Pioneering endoscopic spine surgery

Richard Wolf has long been the leader in pioneering full-endoscopic spine surgery with the development of specialized instrumentation and standardized techniques, coupled with enabling technologies such as high resolution endoscopes and HD imaging systems.    

“Minimally invasive” has been the accepted trend in spine surgery for years, with the greatest challenge always being the visualization of the anatomy through ever shrinking incisions.  One incarnation of MIS spine surgery employs a tubular retractor in conjunction with various imaging modalities, including loupes, microscope and in some cases a small endoscope on the periphery of the tube. 

The next major step forward in MIS spine surgery occurred with the availability of an endoscope containing an integrated working channel.  This modern spine endoscope design allows instruments to pass through the body of the endoscope in immediate proximity to a high definition rod lens optic system. In 1998, Richard Wolf, in collaboration with Dr. Anthony Yeung, released a working channel endoscope with associated instruments and clearly defined techniques that represented the first comprehensive system for spine endoscopy: the YESS system. In subsequent years,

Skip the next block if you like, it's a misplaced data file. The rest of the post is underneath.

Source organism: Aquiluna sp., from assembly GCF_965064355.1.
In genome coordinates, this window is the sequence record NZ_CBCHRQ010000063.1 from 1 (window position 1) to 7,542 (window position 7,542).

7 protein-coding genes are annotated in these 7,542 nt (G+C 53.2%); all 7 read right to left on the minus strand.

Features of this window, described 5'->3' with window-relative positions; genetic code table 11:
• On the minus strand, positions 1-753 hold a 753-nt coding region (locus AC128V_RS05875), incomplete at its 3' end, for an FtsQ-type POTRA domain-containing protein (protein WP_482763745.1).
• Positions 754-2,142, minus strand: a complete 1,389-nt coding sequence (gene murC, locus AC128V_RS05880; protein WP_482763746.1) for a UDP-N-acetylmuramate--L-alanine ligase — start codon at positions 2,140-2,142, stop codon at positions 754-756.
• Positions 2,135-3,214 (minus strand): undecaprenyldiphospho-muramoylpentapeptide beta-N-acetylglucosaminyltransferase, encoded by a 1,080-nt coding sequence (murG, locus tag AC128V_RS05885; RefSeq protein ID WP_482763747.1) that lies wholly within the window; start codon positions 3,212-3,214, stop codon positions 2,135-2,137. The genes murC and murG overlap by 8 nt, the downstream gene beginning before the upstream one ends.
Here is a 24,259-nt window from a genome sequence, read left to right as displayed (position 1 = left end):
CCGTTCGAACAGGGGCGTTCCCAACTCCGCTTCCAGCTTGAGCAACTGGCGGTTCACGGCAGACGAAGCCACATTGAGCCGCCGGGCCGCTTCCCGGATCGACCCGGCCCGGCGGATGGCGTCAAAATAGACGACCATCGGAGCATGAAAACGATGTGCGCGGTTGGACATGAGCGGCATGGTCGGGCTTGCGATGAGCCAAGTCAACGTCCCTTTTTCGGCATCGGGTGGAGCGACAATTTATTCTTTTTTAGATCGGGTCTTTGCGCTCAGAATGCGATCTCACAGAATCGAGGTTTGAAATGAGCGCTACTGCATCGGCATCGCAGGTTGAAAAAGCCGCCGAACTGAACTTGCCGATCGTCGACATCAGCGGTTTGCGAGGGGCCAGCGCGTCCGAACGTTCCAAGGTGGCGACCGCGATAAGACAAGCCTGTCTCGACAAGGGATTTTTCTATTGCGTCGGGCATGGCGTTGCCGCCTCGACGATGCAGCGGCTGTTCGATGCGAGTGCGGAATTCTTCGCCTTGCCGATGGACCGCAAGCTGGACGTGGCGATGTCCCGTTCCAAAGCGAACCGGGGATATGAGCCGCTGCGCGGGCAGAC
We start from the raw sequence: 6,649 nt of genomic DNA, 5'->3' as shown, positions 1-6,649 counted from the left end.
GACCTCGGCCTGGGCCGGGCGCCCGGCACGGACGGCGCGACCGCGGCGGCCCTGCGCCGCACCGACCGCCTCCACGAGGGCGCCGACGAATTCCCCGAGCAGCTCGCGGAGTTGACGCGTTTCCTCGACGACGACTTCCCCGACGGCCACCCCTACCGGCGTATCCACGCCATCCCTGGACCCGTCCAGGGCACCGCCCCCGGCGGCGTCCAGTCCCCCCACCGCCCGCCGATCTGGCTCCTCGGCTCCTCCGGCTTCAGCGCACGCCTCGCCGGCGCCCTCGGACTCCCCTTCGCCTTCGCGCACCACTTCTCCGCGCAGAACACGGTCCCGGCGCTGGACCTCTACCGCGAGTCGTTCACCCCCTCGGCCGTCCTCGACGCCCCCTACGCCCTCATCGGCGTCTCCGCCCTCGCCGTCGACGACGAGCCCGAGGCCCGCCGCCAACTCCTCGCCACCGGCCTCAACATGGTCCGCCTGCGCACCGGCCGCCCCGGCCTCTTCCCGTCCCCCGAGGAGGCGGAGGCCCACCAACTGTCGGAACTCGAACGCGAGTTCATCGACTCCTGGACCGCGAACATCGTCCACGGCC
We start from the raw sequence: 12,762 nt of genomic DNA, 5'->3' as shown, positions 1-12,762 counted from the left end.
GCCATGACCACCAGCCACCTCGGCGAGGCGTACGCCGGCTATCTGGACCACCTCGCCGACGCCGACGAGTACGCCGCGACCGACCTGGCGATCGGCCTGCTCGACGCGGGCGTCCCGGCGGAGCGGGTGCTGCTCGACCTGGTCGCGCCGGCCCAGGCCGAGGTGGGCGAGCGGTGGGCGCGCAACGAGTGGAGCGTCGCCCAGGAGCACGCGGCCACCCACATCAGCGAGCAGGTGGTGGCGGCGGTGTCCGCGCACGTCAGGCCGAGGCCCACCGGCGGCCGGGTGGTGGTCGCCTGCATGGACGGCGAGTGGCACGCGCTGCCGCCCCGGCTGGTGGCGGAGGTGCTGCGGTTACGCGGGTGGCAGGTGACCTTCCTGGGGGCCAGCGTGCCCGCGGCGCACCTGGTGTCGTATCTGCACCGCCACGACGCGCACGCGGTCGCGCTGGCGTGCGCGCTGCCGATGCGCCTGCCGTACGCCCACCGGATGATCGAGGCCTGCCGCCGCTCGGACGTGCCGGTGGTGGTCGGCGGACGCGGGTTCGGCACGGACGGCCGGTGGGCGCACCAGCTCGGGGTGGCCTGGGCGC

Dr. Sebastian Ruetten and his colleagues expanded the full-endoscopic concept with the development of new surgical approaches and specialized instrumentation, standardized techniques, clinical studies*, and educational programs.


(* citations available upon request)



The RIWOspine education program offers excellent opportunities to learn more about full-endoscopic techniques for spine surgery and interventional percutaneous spine pain therapy.

The program is a comprehensive training concept, consisting of different modules that progress physicians toward successful implementation of these innovative techniques in their hospitals or surgery centers.

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